The nation’s top fishing regulator got a firsthand look at the changing face of the Central Coast’s struggling commercial fishing industry Friday when she toured Morro Bay.
Jane Lubchenco, administrator of the National Oceanic and Atmospheric Administration, met with some Morro Bay city officials and local fishermen to get feedback on how well a controversial new catch-share program is working. She also took a boat tour of the Morro Bay harbor.
Lubchenco’s agency includes both the National Weather Service and the National Marine Fisheries Service, which regulates fishing in U.S. federal waters.
In January, nearly half of the West Coast groundfish fishery, one of the most valuable on the West Coast, was enrolled in a catch-share program. Fishermen in the program receive a fixed share of the groundfish quota, which can be caught any time during the year.
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Local fishermen get between 2 and 3 percent of the quota for the West Coast. Catches are measured in pounds landed.
This differs from the traditional method of regulating fishing in which all fishermen work during a given season until a specific amount of fish is caught. Catch-share proponents say the system is better because it allows fishermen to work when it is safe and allows them to plan for the future.
“The fishermen tell me they are working smarter, not harder,” Lubchenco said.
Lubchenco said her Morro Bay visit was an opportunity to visit with fishermen from a smaller harbor and get feedback on how the catch-share program can be improved. Her harbor tour included stops at two boats involved in the catch-share program — the 35-foot Dorado and the 63-foot trawler South Bay.
Roger Cullen, captain of the Dorado, said that one improvement would be loosening the requirement that every catch-share trip have an observer onboard, which costs $350 per day. He said a better solution for smaller boats such as his would be to use video cameras to monitor what is brought aboard.
Lubchenco agreed that the program still has problems to work out, and it is not suitable for every fishery. The program was developed over a five-year period with input from the industry and is intended to give fishermen a stake in the future.
Local fishermen involved in the catch-share program have formed the Central Coast Sustainable Groundfish Association. They plan to use the group as a way to pool risk and involve the community in the program.
“Individuals can’t do this alone,” said Chris Kubiak, the group’s executive officer. “This is a community-based effort.”
The catch-share program applies to groundfishes, which are a group of deep-water, bottom-dwelling fish, including flatfish and rockfish. Locally, the mainstay of the groundfishery is sablefish, which are caught by trawling or by bottom-placed long lines.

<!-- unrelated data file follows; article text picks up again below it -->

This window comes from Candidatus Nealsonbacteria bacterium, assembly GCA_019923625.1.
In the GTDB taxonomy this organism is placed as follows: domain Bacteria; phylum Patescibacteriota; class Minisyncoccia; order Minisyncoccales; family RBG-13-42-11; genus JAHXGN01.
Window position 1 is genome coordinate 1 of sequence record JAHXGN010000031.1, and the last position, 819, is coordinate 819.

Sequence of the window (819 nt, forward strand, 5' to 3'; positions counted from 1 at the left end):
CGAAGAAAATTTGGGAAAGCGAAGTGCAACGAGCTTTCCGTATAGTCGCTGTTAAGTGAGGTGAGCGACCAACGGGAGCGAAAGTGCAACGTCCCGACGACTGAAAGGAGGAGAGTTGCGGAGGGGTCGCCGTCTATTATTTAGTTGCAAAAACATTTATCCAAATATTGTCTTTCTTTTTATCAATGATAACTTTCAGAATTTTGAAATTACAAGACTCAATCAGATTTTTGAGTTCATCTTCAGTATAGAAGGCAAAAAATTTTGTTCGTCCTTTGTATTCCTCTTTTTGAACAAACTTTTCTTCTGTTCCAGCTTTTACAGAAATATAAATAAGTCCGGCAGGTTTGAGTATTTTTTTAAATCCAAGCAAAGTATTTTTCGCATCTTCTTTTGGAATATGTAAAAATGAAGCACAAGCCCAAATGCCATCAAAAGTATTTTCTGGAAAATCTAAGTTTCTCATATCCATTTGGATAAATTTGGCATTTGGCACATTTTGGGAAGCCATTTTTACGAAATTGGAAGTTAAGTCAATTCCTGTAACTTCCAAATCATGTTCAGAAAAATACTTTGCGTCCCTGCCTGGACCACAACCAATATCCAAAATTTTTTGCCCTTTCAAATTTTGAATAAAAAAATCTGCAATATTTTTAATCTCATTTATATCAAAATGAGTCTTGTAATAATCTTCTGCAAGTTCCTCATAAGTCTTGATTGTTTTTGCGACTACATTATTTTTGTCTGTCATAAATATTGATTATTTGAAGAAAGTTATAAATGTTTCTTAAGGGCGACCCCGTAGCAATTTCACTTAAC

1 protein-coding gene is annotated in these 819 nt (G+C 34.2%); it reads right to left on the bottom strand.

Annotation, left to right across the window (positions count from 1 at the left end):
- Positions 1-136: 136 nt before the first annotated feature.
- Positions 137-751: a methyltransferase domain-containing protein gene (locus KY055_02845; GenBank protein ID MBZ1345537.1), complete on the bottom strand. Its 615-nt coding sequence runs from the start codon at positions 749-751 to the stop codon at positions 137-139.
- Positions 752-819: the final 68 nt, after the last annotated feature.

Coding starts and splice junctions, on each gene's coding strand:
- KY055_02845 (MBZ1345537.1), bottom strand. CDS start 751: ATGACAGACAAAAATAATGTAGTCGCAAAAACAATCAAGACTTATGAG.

The program remains controversial. Most fishermen who are not involved in catch-sharing are opposed to it.“It’s a terrible policy,” said Jeremiah O’Brien, president of the Morro Bay Commercial Fishermen’s Association. “It’s the worst thing that’s happened to commercial fishermen.”
Their main concern is consolidation. Large, better-financed fishing businesses, it’s feared, could buy up the entire quota and shut down small ports such as Morro Bay. But Lubchenco said consolidation is “absolutely forbidden,” because the program has limits on the amount of quota individuals and businesses can own.
Some fishermen criticized the fact that Lubchenco only met with fishermen in the catch-share program. Other Morro Bay commercial fishermen asked to participate but were turned down, said Mark Tognazzini, vice president of the Commercial Fishermen’s Association.
Lubchenco said she has met with critics of the program at other meetings. She encouraged them to submit their views in writing to the agency.
Michelle Norvell, manager of the Fort Bragg Groundfish Association, participated in Friday’s tour. She said she sympathizes with opponents of catch shares because she was once one of them.
Fort Bragg is a small fishing town in Northern California that is very similar to Morro Bay. Norvell decided the only way to save the town’s fishing heritage was to work within the catch-share program and make the best of it.
Commercial fishing along the West Coast has seen dwindling catches in recent decades and increasing regulations triggered by overfishing. Towns such as Morro Bay and Fort Bragg have lost many businesses that supported the fishing industry.
Morro Bay City Manager Andrea Lueker said the catch-share program and other innovations are providing a “snippet of hope” that the industry can begin to recover.
Catch-share opponent O’Brien is less optimistic.
“If you come to Morro Bay 20 years from now, it won’t be a small fishing village anymore,” he said. “It will be a large commercial T-shirt outlet.”
Reach David Sneed at 781-7930.